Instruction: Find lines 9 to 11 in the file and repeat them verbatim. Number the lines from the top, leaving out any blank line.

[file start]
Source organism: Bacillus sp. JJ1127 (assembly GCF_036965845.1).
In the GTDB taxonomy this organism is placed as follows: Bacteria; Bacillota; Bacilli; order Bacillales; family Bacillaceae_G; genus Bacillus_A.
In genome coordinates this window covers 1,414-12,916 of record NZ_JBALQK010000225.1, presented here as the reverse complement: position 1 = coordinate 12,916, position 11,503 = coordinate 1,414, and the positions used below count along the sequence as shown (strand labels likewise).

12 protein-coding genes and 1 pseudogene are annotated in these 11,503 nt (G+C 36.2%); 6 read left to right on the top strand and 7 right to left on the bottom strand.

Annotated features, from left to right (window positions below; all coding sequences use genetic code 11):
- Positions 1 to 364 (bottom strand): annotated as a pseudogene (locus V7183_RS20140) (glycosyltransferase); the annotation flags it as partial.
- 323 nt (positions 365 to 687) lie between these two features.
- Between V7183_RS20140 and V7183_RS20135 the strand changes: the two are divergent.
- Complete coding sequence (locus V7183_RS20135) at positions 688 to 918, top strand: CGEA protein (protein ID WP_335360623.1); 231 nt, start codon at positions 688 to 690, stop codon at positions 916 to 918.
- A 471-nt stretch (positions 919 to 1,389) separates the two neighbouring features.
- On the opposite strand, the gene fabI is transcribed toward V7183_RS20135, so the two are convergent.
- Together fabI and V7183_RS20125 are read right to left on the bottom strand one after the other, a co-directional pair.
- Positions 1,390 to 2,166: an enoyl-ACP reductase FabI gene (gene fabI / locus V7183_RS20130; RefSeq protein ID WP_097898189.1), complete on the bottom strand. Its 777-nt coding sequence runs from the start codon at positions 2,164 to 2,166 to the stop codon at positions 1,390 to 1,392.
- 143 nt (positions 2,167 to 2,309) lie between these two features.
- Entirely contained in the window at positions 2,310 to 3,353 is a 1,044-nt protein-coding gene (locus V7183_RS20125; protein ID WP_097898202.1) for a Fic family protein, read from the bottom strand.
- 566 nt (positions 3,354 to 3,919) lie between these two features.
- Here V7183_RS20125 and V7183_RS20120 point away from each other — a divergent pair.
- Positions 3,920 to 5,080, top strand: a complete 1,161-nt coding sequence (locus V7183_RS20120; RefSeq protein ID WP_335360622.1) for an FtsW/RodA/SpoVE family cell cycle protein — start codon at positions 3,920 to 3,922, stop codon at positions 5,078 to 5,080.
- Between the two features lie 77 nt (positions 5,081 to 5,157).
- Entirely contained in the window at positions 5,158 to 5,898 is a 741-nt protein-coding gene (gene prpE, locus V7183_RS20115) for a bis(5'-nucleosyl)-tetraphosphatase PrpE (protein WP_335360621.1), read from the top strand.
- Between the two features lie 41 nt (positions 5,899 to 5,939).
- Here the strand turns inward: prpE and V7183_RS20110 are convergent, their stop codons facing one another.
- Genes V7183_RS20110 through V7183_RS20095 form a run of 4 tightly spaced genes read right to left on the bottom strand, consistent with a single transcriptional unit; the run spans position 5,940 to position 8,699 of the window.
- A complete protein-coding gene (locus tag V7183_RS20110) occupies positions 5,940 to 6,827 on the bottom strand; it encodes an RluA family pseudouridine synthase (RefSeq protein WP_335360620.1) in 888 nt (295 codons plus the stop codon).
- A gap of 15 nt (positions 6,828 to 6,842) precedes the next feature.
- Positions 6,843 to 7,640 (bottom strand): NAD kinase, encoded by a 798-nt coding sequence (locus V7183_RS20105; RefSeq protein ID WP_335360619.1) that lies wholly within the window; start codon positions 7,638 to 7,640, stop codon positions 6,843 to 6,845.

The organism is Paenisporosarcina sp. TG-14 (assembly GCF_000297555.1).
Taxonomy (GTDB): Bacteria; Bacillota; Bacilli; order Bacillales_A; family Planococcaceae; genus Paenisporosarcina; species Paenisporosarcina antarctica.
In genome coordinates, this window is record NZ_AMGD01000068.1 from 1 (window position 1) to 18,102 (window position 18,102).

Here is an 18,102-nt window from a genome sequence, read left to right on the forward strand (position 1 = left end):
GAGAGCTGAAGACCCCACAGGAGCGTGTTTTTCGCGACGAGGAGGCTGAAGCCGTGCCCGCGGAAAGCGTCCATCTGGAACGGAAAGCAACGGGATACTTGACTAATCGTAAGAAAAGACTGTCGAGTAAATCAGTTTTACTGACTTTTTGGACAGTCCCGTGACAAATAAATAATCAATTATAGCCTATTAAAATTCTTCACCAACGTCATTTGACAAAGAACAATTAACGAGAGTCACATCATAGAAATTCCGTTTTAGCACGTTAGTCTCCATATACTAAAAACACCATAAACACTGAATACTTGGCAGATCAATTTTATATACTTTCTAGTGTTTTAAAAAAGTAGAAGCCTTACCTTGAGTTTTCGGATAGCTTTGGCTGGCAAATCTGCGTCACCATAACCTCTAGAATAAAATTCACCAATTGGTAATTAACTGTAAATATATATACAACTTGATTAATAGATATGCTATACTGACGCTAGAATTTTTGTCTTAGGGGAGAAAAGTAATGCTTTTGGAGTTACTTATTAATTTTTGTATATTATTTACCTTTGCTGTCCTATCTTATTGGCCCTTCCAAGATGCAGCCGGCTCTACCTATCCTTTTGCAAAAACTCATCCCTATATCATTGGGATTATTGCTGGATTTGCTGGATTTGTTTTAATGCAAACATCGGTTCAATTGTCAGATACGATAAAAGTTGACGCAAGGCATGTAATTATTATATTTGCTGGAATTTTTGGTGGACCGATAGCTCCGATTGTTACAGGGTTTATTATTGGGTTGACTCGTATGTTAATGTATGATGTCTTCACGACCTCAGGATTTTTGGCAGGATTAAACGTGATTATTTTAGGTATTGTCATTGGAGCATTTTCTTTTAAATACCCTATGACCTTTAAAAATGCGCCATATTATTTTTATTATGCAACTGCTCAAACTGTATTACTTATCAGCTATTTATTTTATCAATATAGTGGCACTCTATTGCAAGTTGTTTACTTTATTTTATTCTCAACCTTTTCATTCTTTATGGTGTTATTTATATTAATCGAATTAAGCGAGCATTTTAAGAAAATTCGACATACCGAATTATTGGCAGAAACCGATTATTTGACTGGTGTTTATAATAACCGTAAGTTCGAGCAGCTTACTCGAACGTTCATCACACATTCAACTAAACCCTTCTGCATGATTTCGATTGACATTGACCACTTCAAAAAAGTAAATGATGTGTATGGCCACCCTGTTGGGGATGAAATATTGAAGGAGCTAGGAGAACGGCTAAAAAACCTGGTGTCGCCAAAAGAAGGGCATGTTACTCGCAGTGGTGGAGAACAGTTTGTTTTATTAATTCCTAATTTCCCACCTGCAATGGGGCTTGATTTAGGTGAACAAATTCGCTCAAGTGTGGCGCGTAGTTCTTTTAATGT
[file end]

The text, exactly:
- Complete coding sequence (locus V7183_RS20135) at positions 688 to 918, top strand: CGEA protein (protein ID WP_335360623.1); 231 nt, start codon at positions 688 to 690, stop codon at positions 916 to 918.
- A 471-nt stretch (positions 919 to 1,389) separates the two neighbouring features.
- On the opposite strand, the gene fabI is transcribed toward V7183_RS20135, so the two are convergent.